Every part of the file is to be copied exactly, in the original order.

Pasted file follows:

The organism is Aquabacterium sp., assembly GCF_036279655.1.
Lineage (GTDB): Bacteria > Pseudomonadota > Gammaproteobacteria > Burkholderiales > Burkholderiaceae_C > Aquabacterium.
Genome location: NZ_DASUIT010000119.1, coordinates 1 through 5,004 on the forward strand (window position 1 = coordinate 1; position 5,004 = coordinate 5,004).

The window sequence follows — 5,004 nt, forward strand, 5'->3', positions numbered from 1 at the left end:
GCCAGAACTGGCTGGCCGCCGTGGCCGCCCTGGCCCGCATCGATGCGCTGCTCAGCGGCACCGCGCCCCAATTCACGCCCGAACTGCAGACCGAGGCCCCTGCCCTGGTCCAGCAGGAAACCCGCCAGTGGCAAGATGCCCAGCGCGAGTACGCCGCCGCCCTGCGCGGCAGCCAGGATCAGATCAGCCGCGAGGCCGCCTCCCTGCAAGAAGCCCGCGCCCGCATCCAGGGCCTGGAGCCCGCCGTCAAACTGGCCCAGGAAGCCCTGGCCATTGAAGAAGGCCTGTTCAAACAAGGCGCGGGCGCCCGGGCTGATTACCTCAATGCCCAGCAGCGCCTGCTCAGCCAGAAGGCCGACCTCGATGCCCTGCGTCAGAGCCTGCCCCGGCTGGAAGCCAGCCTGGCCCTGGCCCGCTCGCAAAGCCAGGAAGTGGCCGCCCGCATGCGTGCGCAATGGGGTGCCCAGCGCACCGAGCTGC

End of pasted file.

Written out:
The organism is Aquabacterium sp., assembly GCF_036279655.1.
Lineage (GTDB): Bacteria > Pseudomonadota > Gammaproteobacteria > Burkholderiales > Burkholderiaceae_C > Aquabacterium.
Genome location: NZ_DASUIT010000119.1, coordinates 1 through 5,004 on the forward strand (window position 1 = coordinate 1; position 5,004 = coordinate 5,004).

The window sequence follows — 5,004 nt, forward strand, 5'->3', positions numbered from 1 at the left end:
GCCAGAACTGGCTGGCCGCCGTGGCCGCCCTGGCCCGCATCGATGCGCTGCTCAGCGGCACCGCGCCCCAATTCACGCCCGAACTGCAGACCGAGGCCCCTGCCCTGGTCCAGCAGGAAACCCGCCAGTGGCAAGATGCCCAGCGCGAGTACGCCGCCGCCCTGCGCGGCAGCCAGGATCAGATCAGCCGCGAGGCCGCCTCCCTGCAAGAAGCCCGCGCCCGCATCCAGGGCCTGGAGCCCGCCGTCAAACTGGCCCAGGAAGCCCTGGCCATTGAAGAAGGCCTGTTCAAACAAGGCGCGGGCGCCCGGGCTGATTACCTCAATGCCCAGCAGCGCCTGCTCAGCCAGAAGGCCGACCTCGATGCCCTGCGTCAGAGCCTGCCCCGGCTGGAAGCCAGCCTGGCCCTGGCCCGCTCGCAAAGCCAGGAAGTGGCCGCCCGCATGCGTGCGCAATGGGGTGCCCAGCGCACCGAGCTGC